With the start I apparently had too much caffeine because I took off like a bat out of hell. I think somehow I had a completely ridiculous thought I would run this at 6:30ish pace like a flat road 12k. Um, wrong answer. The race starts on an incline and then splits the 5k and 12k at the top. Entering the first section of trail, I am rudely awakened to the fact that a) this is definitely not like the roads and b) this sure as hell isn’t Sesqui. Roots, switchbacks, sudden inclines, crevices, logs – I feel completely out of control rumbling through this course and I’m firing all kinds of muscles I never use. I’m not more than a half mile in before Clyburn and his dog start what will be a virtual conga line of people passing me. After the Clyburn pass, I try and speed up but I feel like there’s a rabid bear chasing me down every step. Turns out this rabid bear is named Drew Williams, who passes me like I’m standing still. Man this sucks. I can feel the lactic acid and feeling of impending bonktastrophe overcoming me already. Here comes Bill, Bopp, Dean and Winston leapfrogging over me over the course of the next mile or so as I start entering full on Debbie Downer mode.
I have no sense of where I am, despite the number of times I’ve run Harbison, because in racing the course I’ve spent almost all my time looking at the ground, desperately trying not to fall. Not that I haven’t tried, as I’d already had 2 near wipeouts by the time I’ve reached the Midlands Mountain trail. At least I’m keeping up with the back of the 5 person Dean train ahead of me.
Midlands Mountain is aptly named. My legs, already burning from the abuse of the first few miles, trudge up a hellacious climb and I’m reduced to nearly a walk. Luckily everybody else is dying too. We pass a group from Kore fitness with Jenny Prather and David Nance, with Jenny telling me “Looking good!”. I didn’t know she was capable of such lies. I’m just about cashed – I had momentarily caught Winston when he stopped for water, but he’s passed and dropped me again. Another nasty incline with switchbacks, and my caboose to this train is about off the tracks. I’m losing sight of the guys in front of me, and my brain is begging me to just mail in the rest.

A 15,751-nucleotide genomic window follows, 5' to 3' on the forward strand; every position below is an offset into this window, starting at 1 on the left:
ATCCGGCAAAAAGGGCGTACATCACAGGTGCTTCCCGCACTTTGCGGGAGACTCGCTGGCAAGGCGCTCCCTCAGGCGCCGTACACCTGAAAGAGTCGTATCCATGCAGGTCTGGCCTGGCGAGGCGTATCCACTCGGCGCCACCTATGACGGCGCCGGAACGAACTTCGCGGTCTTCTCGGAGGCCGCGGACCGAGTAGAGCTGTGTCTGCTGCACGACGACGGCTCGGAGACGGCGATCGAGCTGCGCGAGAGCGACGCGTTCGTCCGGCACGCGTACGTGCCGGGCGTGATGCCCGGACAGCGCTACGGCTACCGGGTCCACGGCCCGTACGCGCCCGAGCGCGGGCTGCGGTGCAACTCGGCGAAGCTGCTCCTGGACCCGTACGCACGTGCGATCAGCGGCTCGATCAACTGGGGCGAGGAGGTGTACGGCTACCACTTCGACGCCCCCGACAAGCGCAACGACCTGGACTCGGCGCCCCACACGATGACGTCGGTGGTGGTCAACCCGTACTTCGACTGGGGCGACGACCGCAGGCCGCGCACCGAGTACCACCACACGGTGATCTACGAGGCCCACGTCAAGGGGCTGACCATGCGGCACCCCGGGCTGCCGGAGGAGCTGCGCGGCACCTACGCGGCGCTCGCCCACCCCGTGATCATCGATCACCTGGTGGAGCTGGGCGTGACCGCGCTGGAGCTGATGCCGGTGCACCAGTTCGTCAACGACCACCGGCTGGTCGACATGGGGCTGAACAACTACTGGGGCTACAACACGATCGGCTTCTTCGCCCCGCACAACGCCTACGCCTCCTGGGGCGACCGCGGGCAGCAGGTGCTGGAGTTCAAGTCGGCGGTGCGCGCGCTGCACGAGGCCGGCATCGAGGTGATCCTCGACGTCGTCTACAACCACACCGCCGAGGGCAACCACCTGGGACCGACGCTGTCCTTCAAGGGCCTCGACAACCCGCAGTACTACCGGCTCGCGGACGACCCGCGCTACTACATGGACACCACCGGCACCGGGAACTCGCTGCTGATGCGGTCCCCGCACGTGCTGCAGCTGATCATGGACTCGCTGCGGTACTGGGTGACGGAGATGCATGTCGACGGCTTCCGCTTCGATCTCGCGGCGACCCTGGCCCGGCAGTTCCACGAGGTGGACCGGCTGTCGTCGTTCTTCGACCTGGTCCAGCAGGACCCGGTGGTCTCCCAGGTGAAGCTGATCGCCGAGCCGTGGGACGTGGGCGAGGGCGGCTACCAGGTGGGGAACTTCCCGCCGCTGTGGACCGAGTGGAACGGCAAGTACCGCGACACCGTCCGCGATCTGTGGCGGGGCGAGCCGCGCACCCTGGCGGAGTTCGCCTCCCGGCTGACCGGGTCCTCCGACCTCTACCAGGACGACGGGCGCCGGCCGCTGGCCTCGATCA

But all of a sudden we start hitting some flat stretches. Gloriously flat and straight. My legs, fried from all the lateral movement and climbing, can finally stride out. I wouldn’t say I felt good again, but at least I wasnt crumpled over in pain. I start making some serious headway on the guys in front of me and I eventually catch up to Winston and a younger guy. My Garmin suddenly beeps and I realize I’ve been ignoring it the whole time. I look down for my 4 mile split and it gives me like a 7:50, which is probably useless with all the hills and forest. But just as I put my arm down the split time goes away and I do a double take…holy crap its for five miles. Somehow with all the shoegazing I mentally missed a whole mile. Sweet – lets get this thing done.
A long slightly uphill, but straight, stretch opens up. Winston passes the other dude and I follow suit. Dean’s about 50 meters ahead. I start recognizing some of the finishing stretch of Rudolphs rampage and Xterra, so I know we are getting close. And thats enough to start throwing down. Knowing Dean probably could navigate Harbison in the dark, I take aim at him and start chasing. One problem, he’s speeding up too. Over a couple of logs, then a short water crossing. Like a steeplechase from hell. I’m redlining it pretty bad and not making a lot of headway, sort of a slow creep. I know there’s one brutal hill to go, and I’ve drawn pretty close as it comes into view.